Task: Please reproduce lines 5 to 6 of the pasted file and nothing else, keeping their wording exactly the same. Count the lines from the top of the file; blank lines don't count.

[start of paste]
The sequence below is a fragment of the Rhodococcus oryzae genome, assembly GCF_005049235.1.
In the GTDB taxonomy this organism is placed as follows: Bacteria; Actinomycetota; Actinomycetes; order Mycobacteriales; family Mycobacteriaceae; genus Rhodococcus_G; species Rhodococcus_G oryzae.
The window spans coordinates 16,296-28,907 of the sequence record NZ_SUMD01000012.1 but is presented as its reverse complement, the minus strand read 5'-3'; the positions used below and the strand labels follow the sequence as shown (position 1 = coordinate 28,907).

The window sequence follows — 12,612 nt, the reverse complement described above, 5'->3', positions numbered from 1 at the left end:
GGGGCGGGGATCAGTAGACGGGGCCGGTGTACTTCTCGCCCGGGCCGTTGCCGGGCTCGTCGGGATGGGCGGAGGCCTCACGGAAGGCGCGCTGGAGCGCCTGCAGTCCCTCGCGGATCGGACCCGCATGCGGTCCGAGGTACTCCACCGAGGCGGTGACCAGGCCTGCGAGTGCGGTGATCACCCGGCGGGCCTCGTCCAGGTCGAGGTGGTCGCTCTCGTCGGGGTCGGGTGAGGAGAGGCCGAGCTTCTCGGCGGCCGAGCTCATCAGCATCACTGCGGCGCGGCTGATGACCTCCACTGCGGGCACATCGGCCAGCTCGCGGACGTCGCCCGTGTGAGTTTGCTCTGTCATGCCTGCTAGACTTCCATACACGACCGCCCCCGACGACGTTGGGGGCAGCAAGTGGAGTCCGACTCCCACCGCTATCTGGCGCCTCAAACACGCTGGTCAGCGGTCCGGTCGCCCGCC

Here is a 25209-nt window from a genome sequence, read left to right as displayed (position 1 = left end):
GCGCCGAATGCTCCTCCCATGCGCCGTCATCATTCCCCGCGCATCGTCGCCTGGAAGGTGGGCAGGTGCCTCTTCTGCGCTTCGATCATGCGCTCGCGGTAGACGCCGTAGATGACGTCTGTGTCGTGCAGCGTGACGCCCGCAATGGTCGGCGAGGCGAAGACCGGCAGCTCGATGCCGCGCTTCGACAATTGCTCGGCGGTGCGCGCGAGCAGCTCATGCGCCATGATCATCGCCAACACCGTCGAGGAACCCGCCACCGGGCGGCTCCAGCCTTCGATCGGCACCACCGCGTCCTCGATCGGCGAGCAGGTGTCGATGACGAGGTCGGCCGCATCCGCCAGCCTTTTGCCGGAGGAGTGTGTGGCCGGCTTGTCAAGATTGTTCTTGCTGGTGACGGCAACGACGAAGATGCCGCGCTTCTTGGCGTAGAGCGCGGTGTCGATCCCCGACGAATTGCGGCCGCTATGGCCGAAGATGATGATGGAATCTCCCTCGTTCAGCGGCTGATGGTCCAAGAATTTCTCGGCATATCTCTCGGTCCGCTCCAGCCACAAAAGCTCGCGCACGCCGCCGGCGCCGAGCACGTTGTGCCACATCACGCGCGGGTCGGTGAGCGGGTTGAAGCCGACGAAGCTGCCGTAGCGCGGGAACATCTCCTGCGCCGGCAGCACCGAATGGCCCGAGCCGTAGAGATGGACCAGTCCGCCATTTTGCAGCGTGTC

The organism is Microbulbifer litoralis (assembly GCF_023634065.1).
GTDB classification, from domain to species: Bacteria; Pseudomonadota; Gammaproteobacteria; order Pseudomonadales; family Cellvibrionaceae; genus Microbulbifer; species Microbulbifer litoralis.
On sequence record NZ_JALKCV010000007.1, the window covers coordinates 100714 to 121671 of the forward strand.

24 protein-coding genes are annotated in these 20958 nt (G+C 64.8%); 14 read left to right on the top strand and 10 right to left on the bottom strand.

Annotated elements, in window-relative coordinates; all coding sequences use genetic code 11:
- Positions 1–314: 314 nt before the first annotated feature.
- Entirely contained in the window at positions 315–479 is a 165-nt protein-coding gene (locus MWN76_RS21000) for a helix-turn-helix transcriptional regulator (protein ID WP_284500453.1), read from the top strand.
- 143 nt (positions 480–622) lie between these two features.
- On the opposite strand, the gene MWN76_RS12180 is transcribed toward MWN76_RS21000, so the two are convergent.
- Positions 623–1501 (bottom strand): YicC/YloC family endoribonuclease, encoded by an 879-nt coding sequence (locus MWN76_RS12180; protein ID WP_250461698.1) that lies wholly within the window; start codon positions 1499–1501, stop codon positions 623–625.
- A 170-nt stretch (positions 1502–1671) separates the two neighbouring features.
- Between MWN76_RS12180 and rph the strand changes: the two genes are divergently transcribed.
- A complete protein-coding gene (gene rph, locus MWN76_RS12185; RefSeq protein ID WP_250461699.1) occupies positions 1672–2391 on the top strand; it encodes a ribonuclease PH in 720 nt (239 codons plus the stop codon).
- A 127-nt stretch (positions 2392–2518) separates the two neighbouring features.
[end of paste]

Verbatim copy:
GGGGCGGGGATCAGTAGACGGGGCCGGTGTACTTCTCGCCCGGGCCGTTGCCGGGCTCGTCGGGATGGGCGGAGGCCTCACGGAAGGCGCGCTGGAGCGCCTGCAGTCCCTCGCGGATCGGACCCGCATGCGGTCCGAGGTACTCCACCGAGGCGGTGACCAGGCCTGCGAGTGCGGTGATCACCCGGCGGGCCTCGTCCAGGTCGAGGTGGTCGCTCTCGTCGGGGTCGGGTGAGGAGAGGCCGAGCTTCTCGGCGGCCGAGCTCATCAGCATCACTGCGGCGCGGCTGATGACCTCCACTGCGGGCACATCGGCCAGCTCGCGGACGTCGCCCGTGTGAGTTTGCTCTGTCATGCCTGCTAGACTTCCATACACGACCGCCCCCGACGACGTTGGGGGCAGCAAGTGGAGTCCGACTCCCACCGCTATCTGGCGCCTCAAACACGCTGGTCAGCGGTCCGGTCGCCCGCC

Here is a 25209-nt window from a genome sequence, read left to right as displayed (position 1 = left end):